Plans have been progressing for the Missing Persons conference in October. News from Nottingham is that a mystery witness has been summoned to appear in front of the judge, jury and spectators on Sunday 23 October. Rumour has it they will present new evidence about how typical Tudors dressed. This exciting revelation will be made public for the first time in the historic courtroom. Book now to experience this testimony in person - there are just a few full conference tickets still available.
Jane and Ninya are confident that by October 2022 not only will the book have been published and sent out to all the preorderers but there will also be a very exciting programme of events and activities ready to roll.
The ticket price of £299 (approx. US$357/€350) buys a full programme of events beginning with the welcome registration on Saturday 22 October, ending with the activities around Nottingham on Monday 24 October, and including the gala evening at Holmepierrepont Hall on the Sunday evening. Optional add-on events continue on Tuesday 25 October with a visit to the Framework Knitters Museum. Please note that the current conference price does not include a book order.
The main conference day at the National Justice Museum begins at 9.45am with a programme of speakers providing evidence for typical 16th century clothing. Ninya has been appointed counsel for the defence and Jane is cross-examining a series of expert witnesses with a real judge presiding over the proceedings.
Monday promises a fascinating look at Nottingham’s textiles past and present in guided tours and a visit to a lace workshop. There will also be an opportunity to study the reconstructed garments featured in The Typical Tudor: reconstructing everyday 16th century dress at the conference exhibition.
Find full details of the conference programme and add-on events, and book your place here.
There are also tickets for the gala evening available for a 'Plus One' (£65) if you decide to bring a companion to Nottingham with you – see the purchase information on the conference webpage.
When there is a firm date for the book’s despatch to the printers and a schedule for deliveries to its many destinations around the world, there will be a swift announcement to everyone who has preordered. Jane and Ninya appreciate the continued patience of all those who have already bought the book.
If you still need persuading to make the trip to the UK to join the Missing Persons, there are a number of other exciting events taking place within a few days of the conference:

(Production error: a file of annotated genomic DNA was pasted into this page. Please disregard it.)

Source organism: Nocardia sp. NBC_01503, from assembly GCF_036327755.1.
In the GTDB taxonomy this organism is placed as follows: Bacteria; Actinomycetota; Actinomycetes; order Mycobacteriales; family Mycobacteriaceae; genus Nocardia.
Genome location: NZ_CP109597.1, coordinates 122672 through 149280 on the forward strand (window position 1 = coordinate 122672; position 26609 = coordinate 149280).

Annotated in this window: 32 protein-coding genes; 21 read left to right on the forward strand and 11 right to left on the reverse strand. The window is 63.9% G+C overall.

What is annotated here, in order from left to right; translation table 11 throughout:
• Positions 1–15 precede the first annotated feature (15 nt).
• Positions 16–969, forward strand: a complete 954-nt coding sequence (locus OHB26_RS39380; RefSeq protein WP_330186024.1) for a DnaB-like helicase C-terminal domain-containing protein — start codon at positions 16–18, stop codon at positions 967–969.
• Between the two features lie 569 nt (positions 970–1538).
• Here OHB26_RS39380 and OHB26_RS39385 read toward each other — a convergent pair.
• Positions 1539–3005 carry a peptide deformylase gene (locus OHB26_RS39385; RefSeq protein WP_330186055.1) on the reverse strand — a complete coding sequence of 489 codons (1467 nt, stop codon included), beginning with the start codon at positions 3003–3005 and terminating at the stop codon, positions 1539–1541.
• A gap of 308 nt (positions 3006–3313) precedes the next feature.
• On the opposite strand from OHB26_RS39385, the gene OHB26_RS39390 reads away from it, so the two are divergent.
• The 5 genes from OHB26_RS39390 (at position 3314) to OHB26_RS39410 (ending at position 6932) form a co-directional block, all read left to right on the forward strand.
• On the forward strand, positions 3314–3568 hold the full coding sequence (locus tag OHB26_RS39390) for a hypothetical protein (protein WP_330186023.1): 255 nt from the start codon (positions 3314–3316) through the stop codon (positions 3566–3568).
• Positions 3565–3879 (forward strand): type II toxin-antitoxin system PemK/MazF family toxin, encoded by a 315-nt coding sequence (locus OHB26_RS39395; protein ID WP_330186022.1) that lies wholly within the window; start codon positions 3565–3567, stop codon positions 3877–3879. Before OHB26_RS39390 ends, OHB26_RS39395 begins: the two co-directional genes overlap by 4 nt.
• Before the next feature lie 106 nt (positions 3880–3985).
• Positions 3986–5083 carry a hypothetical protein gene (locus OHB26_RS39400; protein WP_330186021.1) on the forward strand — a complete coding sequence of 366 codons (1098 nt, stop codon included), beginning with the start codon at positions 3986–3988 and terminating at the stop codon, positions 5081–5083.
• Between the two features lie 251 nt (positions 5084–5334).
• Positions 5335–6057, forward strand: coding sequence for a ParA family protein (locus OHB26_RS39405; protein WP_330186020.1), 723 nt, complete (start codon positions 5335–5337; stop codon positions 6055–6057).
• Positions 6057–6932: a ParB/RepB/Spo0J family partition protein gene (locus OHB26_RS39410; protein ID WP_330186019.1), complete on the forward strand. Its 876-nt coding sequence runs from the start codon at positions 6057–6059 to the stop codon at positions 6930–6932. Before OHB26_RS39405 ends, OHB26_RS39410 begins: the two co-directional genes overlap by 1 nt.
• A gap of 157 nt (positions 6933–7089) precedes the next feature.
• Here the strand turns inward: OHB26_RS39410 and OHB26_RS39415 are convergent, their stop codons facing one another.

Thurs 6-Sat 8 Oct 2022 10am-4pm – The Mary Rose Trust is hosting a programme of anniversary lectures celebrating 40 years since the raising of the ship at the Action Stations Auditorium, Portsmouth Historic Dockyard, Portsmouth PO1 3PY. More information is available here.
Wed 26 Oct 2022 7.30pm – Wollaton Historical & Conservation Society has invited Ninya to share insights into her work on the forthcoming film The Lost King starring Steve Coogan, which tells the story of Richard III’s discovery in a Leicester car park in 2012. Clothing the lost king: reconstructing the wardrobe of Richard III will be held at St Leonard's Community Centre, 4 Bramcote Lane, Wollaton, Nottingham NG8 2ND. Admission is £2 on the door. Visit Facebook to find out more about the film.
Sat 22 Oct, Weds 26 Oct, Sat 29 Oct & Wed 2 Nov 1pm-3pm Sat & 7pm-8.30pm Wed (UK time zone) – The Costume Society of Great Britain is hosting Clothes maketh the man: men’s clothing and concepts of masculinities expressed through appearance, an online event. It will showcase and celebrate the unique characteristics, influences, manufacture, methods of communication, and inspiration involved in clothes for men, and those who identify as male, in short presentations (20-30 mins). Find out more here.
Sat 29 Oct 2022 10am-5pm – The Medieval Dress & Textile Society is holding a study day on the theme of Learning through reconstruction at Lancaster Hall Hotel, 35 Craven Terrace, London W2 3EL. The event will focus on research and study achieved through or supported by the reconstruction of dress and textiles from 400 to 1625. Click here to find out more.